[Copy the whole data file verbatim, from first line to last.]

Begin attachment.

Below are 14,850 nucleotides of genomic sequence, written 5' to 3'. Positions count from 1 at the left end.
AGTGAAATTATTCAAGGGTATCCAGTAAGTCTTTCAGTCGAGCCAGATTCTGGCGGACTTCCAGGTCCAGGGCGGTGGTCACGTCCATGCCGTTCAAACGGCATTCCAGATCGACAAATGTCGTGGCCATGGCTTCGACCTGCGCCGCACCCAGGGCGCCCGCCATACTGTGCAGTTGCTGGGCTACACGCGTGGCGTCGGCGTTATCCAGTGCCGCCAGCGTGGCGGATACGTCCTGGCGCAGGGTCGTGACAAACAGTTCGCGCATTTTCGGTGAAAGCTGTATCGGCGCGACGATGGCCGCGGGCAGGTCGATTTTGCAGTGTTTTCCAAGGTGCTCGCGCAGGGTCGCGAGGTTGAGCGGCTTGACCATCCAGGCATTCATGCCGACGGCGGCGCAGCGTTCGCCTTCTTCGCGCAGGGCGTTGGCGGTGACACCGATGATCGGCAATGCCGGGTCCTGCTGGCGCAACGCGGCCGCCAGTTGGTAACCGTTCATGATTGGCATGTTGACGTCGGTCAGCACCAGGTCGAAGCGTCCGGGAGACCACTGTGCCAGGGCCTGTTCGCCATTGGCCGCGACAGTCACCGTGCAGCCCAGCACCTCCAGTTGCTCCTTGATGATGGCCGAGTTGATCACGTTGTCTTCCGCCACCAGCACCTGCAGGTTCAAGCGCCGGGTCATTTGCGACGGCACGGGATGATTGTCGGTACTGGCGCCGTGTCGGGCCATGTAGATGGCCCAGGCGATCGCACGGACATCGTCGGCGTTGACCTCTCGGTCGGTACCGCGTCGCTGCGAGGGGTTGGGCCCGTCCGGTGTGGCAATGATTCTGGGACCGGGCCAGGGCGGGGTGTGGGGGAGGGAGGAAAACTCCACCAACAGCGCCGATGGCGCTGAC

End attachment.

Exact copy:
Below are 14,850 nucleotides of genomic sequence, written 5' to 3'. Positions count from 1 at the left end.
AGTGAAATTATTCAAGGGTATCCAGTAAGTCTTTCAGTCGAGCCAGATTCTGGCGGACTTCCAGGTCCAGGGCGGTGGTCACGTCCATGCCGTTCAAACGGCATTCCAGATCGACAAATGTCGTGGCCATGGCTTCGACCTGCGCCGCACCCAGGGCGCCCGCCATACTGTGCAGTTGCTGGGCTACACGCGTGGCGTCGGCGTTATCCAGTGCCGCCAGCGTGGCGGATACGTCCTGGCGCAGGGTCGTGACAAACAGTTCGCGCATTTTCGGTGAAAGCTGTATCGGCGCGACGATGGCCGCGGGCAGGTCGATTTTGCAGTGTTTTCCAAGGTGCTCGCGCAGGGTCGCGAGGTTGAGCGGCTTGACCATCCAGGCATTCATGCCGACGGCGGCGCAGCGTTCGCCTTCTTCGCGCAGGGCGTTGGCGGTGACACCGATGATCGGCAATGCCGGGTCCTGCTGGCGCAACGCGGCCGCCAGTTGGTAACCGTTCATGATTGGCATGTTGACGTCGGTCAGCACCAGGTCGAAGCGTCCGGGAGACCACTGTGCCAGGGCCTGTTCGCCATTGGCCGCGACAGTCACCGTGCAGCCCAGCACCTCCAGTTGCTCCTTGATGATGGCCGAGTTGATCACGTTGTCTTCCGCCACCAGCACCTGCAGGTTCAAGCGCCGGGTCATTTGCGACGGCACGGGATGATTGTCGGTACTGGCGCCGTGTCGGGCCATGTAGATGGCCCAGGCGATCGCACGGACATCGTCGGCGTTGACCTCTCGGTCGGTACCGCGTCGCTGCGAGGGGTTGGGCCCGTCCGGTGTGGCAATGATTCTGGGACCGGGCCAGGGCGGGGTGTGGGGGAGGGAGGAAAACTCCACCAACAGCGCCGATGGCGCTGAC